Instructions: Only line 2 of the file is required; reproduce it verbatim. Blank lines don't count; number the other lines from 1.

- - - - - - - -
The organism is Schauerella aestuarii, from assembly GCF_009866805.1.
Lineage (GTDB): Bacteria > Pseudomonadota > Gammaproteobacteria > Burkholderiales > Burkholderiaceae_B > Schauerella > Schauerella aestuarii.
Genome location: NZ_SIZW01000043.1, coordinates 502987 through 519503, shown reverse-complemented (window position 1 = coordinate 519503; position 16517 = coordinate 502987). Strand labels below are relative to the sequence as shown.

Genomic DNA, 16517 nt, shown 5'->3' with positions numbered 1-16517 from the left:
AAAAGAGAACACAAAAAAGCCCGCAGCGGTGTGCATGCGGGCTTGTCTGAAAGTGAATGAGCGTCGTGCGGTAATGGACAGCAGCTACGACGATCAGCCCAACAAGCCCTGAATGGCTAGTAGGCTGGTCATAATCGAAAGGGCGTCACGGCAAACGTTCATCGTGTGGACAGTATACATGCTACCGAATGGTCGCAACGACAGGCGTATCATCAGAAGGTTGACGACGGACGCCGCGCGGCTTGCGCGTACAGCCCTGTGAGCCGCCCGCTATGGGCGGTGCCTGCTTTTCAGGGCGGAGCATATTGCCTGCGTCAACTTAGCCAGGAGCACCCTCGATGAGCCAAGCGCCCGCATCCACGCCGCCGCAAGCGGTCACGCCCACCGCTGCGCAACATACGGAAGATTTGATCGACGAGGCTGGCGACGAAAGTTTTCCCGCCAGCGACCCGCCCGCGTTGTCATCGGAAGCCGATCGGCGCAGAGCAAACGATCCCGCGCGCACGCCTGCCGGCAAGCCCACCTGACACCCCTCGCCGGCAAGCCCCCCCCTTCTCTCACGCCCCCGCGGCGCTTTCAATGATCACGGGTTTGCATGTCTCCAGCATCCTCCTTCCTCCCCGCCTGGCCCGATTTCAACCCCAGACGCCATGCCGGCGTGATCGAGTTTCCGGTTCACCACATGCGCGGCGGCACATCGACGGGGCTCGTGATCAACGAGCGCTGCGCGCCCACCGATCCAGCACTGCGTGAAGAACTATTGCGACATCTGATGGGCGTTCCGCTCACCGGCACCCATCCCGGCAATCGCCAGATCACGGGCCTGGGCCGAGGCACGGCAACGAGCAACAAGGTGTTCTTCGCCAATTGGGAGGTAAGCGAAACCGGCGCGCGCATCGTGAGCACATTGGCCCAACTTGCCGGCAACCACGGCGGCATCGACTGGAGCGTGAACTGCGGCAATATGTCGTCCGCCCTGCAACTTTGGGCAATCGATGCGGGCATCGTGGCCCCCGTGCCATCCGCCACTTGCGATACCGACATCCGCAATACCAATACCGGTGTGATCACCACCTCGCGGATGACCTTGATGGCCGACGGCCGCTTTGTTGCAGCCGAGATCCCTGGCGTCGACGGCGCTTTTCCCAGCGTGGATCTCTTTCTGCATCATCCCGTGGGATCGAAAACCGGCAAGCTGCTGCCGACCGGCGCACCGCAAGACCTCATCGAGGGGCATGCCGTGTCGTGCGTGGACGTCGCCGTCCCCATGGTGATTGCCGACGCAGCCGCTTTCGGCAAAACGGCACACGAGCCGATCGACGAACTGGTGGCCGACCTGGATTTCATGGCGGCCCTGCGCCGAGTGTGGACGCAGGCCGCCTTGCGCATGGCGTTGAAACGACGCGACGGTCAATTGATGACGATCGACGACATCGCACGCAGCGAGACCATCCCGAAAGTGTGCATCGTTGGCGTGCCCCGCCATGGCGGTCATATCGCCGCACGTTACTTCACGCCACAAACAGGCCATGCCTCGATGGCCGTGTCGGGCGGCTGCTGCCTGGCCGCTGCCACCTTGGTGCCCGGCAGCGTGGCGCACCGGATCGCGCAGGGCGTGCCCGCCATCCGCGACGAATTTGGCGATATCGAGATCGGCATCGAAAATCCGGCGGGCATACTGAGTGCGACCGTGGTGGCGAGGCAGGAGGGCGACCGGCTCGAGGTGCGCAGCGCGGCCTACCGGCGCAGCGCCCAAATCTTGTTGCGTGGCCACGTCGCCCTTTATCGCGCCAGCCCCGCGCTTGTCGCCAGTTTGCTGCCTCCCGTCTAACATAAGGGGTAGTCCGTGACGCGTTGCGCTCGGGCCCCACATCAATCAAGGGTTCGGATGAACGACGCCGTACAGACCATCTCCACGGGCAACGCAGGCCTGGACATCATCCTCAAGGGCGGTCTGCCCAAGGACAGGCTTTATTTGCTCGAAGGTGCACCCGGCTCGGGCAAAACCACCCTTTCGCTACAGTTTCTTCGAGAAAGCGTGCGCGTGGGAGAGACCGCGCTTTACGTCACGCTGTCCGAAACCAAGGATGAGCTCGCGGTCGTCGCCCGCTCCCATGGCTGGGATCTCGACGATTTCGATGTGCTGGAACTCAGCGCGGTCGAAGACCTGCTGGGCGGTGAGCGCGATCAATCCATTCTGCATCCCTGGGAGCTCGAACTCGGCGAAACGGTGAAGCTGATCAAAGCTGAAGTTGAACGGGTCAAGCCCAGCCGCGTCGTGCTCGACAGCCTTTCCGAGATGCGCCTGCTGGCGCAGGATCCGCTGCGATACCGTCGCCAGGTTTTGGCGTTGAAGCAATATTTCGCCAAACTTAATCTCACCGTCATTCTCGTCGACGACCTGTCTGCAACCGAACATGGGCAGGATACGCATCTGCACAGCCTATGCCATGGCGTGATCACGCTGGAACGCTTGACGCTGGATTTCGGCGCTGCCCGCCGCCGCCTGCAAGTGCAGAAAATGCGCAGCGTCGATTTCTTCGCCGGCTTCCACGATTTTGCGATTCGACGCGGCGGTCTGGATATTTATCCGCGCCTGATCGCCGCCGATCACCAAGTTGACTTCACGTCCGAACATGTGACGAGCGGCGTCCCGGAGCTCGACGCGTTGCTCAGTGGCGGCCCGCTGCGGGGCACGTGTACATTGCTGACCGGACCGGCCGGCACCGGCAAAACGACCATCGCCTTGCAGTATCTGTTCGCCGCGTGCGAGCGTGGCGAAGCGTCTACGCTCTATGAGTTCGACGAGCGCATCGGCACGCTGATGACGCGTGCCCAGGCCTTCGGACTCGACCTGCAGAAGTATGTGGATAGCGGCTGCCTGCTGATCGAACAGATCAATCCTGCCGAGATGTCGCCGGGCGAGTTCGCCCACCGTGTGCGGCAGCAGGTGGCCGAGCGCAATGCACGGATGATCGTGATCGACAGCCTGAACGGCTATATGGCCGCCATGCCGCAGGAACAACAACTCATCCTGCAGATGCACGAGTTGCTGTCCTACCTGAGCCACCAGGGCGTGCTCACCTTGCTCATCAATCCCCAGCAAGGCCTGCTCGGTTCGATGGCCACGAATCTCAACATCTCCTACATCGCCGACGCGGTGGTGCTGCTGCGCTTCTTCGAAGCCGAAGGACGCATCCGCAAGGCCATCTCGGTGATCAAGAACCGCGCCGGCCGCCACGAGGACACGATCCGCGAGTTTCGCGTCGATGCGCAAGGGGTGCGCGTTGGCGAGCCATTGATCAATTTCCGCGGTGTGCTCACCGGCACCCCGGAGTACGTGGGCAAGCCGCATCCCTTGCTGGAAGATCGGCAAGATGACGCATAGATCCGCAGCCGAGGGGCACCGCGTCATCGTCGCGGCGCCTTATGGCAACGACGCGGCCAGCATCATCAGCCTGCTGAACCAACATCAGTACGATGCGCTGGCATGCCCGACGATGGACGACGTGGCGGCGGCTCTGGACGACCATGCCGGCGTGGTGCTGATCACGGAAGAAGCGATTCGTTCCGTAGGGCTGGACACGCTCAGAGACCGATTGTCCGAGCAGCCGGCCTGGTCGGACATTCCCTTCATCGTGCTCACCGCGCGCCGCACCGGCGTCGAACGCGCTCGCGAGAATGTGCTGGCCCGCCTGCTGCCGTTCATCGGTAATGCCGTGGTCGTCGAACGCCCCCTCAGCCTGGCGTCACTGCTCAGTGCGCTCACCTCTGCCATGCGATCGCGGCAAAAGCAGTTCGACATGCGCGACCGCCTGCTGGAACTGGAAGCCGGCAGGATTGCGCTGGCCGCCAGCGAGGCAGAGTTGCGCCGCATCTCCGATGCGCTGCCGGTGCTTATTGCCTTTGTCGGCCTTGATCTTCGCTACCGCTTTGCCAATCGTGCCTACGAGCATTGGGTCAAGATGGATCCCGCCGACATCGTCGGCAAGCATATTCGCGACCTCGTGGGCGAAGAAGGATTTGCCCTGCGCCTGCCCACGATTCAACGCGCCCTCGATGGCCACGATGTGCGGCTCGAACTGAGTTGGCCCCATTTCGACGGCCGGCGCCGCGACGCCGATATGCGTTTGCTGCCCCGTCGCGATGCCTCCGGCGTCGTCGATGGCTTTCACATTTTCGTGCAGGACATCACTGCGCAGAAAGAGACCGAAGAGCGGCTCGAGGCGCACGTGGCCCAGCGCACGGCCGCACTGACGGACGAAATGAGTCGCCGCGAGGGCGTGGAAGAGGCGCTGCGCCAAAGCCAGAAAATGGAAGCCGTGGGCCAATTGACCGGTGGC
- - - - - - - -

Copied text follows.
Lineage (GTDB): Bacteria > Pseudomonadota > Gammaproteobacteria > Burkholderiales > Burkholderiaceae_B > Schauerella > Schauerella aestuarii.